One summer evening, I got my chance. The night of the game, there was a strong breeze blowing toward the outfield. Ideal conditions for hitters. And at my first at-bat, I drilled a line drive off of the top of the outfield fence, which fell back into play for a double, just three inches short of clearing the fence. So close I could taste it, and I worried I might not ever savour that home run.

At my next at-bat, I hit a ball that cleared the fence, and I trotted around the bases in my moment of glory. Some of my teammates teased me for grandstanding, taking a bow when, in fact, the breeze had carried the ball much of the way.

Unsure of how to feel about my accomplishment, I conceded that maybe I wasn’t the next Mike Macenko or Bruce Meade [3]. But one of the Batcha boys [4] pulled me aside and said, “Kid, if you can’t hit a home run tonight, you’ll never hit one. So forget those guys. You’re in the club.”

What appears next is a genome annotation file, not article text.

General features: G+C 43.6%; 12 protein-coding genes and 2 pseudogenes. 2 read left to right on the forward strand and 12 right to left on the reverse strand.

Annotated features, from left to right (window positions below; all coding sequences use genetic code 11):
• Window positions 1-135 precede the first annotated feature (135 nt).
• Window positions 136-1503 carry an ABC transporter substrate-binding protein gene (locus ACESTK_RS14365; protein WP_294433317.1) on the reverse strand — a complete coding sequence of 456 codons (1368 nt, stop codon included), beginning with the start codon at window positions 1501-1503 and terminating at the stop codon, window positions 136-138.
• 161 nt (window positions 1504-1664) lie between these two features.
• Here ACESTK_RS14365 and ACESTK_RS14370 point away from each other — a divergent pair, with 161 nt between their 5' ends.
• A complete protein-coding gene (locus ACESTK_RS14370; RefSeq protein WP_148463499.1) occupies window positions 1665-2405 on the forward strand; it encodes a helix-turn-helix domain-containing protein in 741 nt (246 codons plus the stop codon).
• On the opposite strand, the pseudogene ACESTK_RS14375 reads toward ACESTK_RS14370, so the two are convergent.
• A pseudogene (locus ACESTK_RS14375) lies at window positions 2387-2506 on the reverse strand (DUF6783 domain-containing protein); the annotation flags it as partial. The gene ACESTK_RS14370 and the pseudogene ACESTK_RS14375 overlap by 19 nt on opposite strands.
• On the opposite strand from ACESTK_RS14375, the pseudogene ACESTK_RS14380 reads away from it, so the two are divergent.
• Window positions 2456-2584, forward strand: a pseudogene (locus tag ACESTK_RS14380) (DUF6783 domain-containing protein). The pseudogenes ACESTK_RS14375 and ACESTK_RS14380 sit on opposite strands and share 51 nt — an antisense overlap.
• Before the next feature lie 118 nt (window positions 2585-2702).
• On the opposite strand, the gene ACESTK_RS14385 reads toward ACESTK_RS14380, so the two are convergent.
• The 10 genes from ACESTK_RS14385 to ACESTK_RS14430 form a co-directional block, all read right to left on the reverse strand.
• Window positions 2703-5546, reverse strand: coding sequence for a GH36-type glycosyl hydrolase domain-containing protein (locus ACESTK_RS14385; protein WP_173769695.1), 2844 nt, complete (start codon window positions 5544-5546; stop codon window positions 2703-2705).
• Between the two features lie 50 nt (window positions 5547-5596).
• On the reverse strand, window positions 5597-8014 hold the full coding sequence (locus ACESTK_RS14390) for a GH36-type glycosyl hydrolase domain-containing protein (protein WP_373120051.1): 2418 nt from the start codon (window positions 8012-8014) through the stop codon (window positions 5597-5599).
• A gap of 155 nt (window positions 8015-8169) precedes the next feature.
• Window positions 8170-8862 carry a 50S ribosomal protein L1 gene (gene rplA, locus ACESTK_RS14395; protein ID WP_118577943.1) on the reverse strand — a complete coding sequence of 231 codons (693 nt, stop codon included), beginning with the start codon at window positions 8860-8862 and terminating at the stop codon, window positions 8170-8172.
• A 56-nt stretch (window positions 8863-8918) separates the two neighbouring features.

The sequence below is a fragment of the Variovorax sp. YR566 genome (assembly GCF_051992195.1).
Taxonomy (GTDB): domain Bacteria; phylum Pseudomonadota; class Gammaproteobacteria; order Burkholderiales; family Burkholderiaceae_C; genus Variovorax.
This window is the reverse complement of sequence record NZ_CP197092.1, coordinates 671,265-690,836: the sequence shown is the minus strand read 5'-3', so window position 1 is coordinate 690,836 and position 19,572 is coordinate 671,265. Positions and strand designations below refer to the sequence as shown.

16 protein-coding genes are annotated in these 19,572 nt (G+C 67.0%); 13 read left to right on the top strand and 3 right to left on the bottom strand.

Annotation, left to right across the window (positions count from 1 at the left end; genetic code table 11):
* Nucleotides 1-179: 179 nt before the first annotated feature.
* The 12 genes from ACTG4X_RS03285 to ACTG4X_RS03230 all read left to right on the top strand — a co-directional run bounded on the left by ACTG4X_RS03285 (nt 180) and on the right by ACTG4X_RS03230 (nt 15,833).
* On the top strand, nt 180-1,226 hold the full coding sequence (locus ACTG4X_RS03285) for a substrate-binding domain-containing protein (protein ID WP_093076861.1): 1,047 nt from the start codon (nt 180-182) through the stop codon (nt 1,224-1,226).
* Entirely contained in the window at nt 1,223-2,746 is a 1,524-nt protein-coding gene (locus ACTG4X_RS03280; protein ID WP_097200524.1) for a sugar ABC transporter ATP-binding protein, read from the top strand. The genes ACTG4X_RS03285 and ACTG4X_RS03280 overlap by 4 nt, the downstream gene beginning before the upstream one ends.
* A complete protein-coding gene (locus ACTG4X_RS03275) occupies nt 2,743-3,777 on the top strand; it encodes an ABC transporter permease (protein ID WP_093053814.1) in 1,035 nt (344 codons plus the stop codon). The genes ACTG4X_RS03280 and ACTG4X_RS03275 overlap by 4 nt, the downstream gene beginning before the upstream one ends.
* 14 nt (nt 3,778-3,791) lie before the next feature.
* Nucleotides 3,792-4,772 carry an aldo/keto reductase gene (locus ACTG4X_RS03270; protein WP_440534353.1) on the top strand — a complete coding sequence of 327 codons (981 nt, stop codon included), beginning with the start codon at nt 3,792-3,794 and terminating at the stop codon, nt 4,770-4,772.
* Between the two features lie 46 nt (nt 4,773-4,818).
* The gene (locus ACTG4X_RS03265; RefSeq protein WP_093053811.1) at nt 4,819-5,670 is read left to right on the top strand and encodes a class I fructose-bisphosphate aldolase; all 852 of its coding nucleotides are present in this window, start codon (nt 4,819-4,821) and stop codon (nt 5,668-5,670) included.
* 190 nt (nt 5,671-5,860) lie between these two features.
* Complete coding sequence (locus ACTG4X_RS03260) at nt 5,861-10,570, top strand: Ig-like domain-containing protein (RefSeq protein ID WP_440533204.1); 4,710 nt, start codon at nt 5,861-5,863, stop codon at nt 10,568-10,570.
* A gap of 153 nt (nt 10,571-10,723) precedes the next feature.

I may have been in the club, but I was definitely no more than an associate member.

The superstars of slow-pitch softball hit home runs by the dozen. They hit them long, and deep, and when their team needed them the most.

Bruce Meade [5]

I’m glad I hit that home run that night, because I never hit another. The money shot over and done with, I was spent. I had shot my proverbial wad.

I didn’t keep finding ways to play softball. Once it wasn’t convenient — because I was working, traveling, or raising a family — I stopped playing.